What does that mean? Orpheo cried. Let go of me! He twisted as hard as he could, kicking and throwing his fists. The man dropped him for a minute and then grabbed hold of Orpheo’s ear, dragging him forward. He feared that it would be ripped off! He walked willingly enough, though he trembled and his knees shook. They were headed in the direction of the lava pit, with the heat shield that had spider-cracks all over it. Orpheo stumbled, and for a moment he hung by his own ear. He screamed

Hey, you big dumb scary-looking man! came a voice. They both looked in the direction of an indignant essence that came from a small girl with long dark hair. Yeah, I’m talking to you! What you think you’re doing, dragging my friend away?

The man curled up his lip, but his grip on Orpheo’s ear lessened a little. Tears streamed down Orpheo’s cheeks. He wanted to go back home, even if home was only Anest’s warehouse. Surely someone would come looking for them. And Tausemin. He had to get to Tausemin, but how?

What did you say to me, runtling? The man’s eyes blazed. Orpheo tried to move but he was rooted in place, not taking his eyes from the scowling girl.

You leave him alone, you big bully! she ordered, standing firm. For the first time, Orpheo noticed that a boy was standing beside her, who reached out to take her hand. The other children kept moving around, gazing at the tops of the ridge with lost expressions. The boy and the girl had ugly scars on their faces, too.

After I’m done with him your turns’ are next! the man shot back at them, and snatched Orpheo’s arm and kept on. Orpheo shot a look over his shoulder, but the boy and the girl had disappeared from sight as though they hadn’t been there. A moment later, he saw them again, each held by a dark scary man, kicking and screaming at the top of their lungs. One man pinched the girl’s lips shut, since she was screaming the loudest. And still, none of the children even blinked, just gave them a wide, wide berth. Suddenly, Orpheo was aware that it had become unbearably hot in a matter of seconds. They were standing right at the edge of the lava pit; his face was inches away from the heat shield. Automatically, he jerked back, but the man’s hand slammed his cheek against the searing glass. He shrieked. 

Stop! You’re hurting me! he cried, wildly trying to move away. All the man did was press harder.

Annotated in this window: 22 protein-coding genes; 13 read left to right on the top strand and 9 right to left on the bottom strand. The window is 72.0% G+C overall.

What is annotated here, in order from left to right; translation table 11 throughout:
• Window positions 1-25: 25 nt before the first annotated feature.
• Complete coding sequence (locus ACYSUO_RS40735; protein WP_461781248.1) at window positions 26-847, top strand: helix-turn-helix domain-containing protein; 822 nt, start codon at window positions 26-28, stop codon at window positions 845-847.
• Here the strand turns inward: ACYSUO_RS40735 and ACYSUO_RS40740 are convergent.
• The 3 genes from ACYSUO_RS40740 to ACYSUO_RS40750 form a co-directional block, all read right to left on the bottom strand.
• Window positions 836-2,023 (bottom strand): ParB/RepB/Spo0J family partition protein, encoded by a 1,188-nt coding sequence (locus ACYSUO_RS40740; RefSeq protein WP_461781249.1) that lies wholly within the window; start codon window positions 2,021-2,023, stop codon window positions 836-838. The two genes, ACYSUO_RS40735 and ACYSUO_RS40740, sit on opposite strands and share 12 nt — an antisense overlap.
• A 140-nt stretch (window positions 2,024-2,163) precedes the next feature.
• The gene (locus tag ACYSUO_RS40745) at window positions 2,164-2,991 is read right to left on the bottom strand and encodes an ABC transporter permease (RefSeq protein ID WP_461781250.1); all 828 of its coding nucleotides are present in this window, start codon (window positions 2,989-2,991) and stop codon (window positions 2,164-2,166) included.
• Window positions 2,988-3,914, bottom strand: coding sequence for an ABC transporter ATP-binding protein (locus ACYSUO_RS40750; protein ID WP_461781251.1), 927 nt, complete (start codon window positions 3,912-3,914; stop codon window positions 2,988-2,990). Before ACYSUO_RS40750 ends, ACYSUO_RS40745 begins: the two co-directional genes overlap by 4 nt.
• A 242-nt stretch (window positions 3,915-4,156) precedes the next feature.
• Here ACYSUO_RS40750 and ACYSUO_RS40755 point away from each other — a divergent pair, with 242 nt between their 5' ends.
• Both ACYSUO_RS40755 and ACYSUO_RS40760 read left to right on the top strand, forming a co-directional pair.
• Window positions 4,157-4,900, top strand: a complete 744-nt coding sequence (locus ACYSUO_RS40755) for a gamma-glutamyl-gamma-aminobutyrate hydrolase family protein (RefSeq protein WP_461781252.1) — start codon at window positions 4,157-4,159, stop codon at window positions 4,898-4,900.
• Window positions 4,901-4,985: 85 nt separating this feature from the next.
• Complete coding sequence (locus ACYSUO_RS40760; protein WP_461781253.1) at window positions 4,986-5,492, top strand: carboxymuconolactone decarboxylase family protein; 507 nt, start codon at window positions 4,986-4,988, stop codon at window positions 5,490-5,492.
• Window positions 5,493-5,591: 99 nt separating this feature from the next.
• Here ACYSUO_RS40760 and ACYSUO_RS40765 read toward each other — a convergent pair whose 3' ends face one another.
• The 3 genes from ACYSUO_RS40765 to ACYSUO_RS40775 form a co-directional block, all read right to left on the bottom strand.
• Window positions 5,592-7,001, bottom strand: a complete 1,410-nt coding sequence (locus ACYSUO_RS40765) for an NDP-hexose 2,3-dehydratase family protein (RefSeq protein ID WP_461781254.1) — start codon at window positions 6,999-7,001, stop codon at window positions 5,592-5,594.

You need to be marked, the man thought to him, though he was so crazed with pain he barely registered. And it seems you need to learn some respect!

I’m sorry, I’m sorry, Orpheo wailed. The smell of burning flesh assaulted his nostrils. His skin was melting, his skin was melting! Just like all the other burned-faced children, the dark scary man was going to make him ugly and scarred. Screaming over and over, he tried to pull his face away even an inch.

Have you learned your lesson, boy? the man snarled, yanking Orpheo back by his hair. He still felt like his face was burning; he continued to scream. I said, repeated the man threateningly, have you learned your lesson,

Cowed by the malice in the man’s inner voice, Orpheo conceded. With a look of scorn, the man tossed him down, and he landed on the shoulder that was still sore from yesterday. The dark haired girl and her friend were thrown carelessly down beside him. Whimpering, Orpheo scurried away as fast as he could, shaking with sobs, bumping into the other whimpering children. Pulling the dark-haired girl with him, her friend followed Orpheo. Crumpling against the stone wall farthest from the lava pit, they sniffled and tried not to move their sore faces. Orpheo didn’t dare look too closely at the faces of the two children huddled beside him. Anest had never punished them that torturously. Either he “got rid” of them, whipped them, or made them go without food and water for a week. Never anything that would take too much effort. What was wrong with these people? Why had he and Tausemin been kidnapped?